When Annette returns to the Morecambe Bay home she has inherited from her parents, she seems haunted by something unnameable. The house is crumbling and falling to pieces, its existence threatened by the presence of tree roots pushing up through the foundations and tearing them to shreds. Ivy is coming in through the windows. Random cracks appear by the shower and damp spores cover the walls. Annette is at a loss. When she injures herself by hacking at these damaging trees, the reader realises that something in her past is playing as big a role in her breakdown as the state of the house in front of her.
What she doesn’t realise, though, is that she is not only haunted by a troubling history. The actual ghosts of her parents haunt her, too, watching over everything she does when she returns to the house. And it is through their perspective that we learn of the past that so concerns Annette. Of the illness that wrecked her mother, of the troubles in her parents’ marriage, and, most importantly, of the stranger who came to live in their lodging rooms and the healing powers he held in his hands.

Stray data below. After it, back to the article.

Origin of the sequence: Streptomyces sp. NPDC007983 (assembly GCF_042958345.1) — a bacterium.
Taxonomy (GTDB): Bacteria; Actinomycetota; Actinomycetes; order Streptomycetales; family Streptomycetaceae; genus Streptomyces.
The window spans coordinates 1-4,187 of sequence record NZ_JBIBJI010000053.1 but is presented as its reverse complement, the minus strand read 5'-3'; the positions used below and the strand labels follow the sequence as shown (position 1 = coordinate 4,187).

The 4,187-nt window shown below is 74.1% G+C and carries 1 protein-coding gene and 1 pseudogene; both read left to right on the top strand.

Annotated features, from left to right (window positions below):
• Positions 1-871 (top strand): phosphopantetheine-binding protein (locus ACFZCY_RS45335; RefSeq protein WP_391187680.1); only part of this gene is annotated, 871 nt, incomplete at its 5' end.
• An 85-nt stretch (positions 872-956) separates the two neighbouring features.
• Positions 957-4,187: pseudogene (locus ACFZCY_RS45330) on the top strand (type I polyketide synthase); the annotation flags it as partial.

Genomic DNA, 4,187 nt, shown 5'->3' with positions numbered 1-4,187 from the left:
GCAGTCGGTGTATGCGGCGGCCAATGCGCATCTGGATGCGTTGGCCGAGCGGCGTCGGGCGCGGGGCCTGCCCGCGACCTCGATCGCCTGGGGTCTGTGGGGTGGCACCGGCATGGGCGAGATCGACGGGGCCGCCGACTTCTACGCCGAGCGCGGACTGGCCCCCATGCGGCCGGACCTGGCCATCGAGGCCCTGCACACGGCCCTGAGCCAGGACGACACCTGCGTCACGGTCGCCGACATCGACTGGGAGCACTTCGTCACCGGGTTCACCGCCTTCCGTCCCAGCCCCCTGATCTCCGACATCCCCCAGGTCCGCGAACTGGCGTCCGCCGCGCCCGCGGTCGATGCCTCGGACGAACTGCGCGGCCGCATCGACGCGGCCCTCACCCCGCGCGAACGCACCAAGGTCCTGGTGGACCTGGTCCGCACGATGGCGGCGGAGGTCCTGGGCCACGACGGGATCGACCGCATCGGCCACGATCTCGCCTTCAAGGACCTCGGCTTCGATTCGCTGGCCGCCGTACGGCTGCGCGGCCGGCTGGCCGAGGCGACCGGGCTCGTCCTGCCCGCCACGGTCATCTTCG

It’s a fascinating and original way to tell a story. With actual spirits as her narrators, Ashworth gives herself an unprecedented amount of space in which to construct her story. These spirits can go where they want when they want and see into people’s thoughts in a way that might otherwise seem too intrusive. It allows this mysterious and miraculous story to unfold in a subtle arc that stretches our imaginations without stretching our ability to believe. It makes the unbelievable believable.
Any Cop?: It is. Ashworth’s trademark writing style has found a perfect home in this narrative, her measured pace and pared back prose fitting the story perfectly. If a criticism must exist, and unfortunately it must, it does seem that some of the plot points aren’t satisfactorily resolved. As mysterious as the story and its characters are, it might have been nice to have a little less mystery remaining when the final page was finished.